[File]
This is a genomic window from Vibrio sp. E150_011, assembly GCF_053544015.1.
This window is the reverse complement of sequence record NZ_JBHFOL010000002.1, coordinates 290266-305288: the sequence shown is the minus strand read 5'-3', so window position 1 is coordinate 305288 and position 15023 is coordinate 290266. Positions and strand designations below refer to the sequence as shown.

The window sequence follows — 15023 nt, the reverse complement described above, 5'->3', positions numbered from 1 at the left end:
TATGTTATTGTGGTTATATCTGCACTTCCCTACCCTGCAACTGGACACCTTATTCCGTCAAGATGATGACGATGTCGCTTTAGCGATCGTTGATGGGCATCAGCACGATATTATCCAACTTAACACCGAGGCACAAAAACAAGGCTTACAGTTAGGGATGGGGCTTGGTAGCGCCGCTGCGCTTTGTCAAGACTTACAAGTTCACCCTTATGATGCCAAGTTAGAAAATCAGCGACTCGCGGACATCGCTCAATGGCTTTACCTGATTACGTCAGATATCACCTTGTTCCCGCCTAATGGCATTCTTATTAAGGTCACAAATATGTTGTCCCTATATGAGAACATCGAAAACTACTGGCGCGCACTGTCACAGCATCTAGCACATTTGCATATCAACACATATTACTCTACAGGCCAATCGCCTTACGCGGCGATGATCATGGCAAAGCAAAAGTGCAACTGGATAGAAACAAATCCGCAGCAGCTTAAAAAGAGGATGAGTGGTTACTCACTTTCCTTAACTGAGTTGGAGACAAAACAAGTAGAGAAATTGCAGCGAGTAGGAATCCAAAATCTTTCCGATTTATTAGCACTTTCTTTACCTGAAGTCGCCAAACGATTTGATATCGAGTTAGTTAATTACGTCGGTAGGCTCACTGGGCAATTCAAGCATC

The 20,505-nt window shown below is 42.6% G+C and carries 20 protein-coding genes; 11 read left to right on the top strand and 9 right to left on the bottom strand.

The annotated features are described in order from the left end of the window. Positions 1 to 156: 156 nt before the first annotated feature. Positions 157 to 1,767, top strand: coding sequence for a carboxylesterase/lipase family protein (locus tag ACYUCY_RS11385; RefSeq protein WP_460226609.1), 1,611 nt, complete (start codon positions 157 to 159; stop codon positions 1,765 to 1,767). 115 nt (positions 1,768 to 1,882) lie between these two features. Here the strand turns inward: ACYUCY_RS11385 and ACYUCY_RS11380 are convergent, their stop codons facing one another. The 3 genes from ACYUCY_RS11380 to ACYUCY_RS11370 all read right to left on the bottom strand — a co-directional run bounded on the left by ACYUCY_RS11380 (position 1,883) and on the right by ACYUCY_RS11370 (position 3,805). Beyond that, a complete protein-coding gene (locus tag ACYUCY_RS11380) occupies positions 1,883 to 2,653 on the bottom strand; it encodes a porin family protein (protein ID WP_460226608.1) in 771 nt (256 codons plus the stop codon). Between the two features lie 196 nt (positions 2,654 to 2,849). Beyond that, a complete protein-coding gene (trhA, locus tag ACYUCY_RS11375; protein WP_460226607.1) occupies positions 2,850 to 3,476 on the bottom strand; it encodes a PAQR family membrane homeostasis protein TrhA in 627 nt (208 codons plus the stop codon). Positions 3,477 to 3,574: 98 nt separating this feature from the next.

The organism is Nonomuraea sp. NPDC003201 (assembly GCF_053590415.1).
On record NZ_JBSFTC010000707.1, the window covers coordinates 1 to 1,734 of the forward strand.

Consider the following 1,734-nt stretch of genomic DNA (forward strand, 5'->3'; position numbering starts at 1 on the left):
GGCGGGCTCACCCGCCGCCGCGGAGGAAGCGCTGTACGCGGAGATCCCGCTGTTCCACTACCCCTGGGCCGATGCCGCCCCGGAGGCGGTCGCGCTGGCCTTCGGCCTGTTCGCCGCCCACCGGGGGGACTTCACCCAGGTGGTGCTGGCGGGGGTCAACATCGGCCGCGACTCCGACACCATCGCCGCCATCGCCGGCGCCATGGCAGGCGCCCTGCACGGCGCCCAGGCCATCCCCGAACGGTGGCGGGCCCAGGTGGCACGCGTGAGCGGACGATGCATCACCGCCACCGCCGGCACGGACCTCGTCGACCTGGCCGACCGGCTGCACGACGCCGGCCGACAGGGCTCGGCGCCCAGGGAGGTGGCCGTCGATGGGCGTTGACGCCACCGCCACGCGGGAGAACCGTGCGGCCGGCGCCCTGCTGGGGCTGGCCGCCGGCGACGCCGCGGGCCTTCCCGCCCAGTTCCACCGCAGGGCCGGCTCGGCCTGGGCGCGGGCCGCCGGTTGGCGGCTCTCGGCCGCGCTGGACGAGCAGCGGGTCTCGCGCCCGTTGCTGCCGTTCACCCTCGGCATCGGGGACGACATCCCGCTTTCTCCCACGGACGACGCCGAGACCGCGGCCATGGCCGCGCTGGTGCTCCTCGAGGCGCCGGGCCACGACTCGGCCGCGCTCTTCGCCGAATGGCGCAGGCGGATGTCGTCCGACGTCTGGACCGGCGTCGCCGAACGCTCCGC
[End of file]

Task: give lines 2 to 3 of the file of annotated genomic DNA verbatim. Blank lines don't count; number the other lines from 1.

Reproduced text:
This window is the reverse complement of sequence record NZ_JBHFOL010000002.1, coordinates 290266-305288: the sequence shown is the minus strand read 5'-3', so window position 1 is coordinate 305288 and position 15023 is coordinate 290266. Positions and strand designations below refer to the sequence as shown.

The window sequence follows — 15023 nt, the reverse complement described above, 5'->3', positions numbered from 1 at the left end: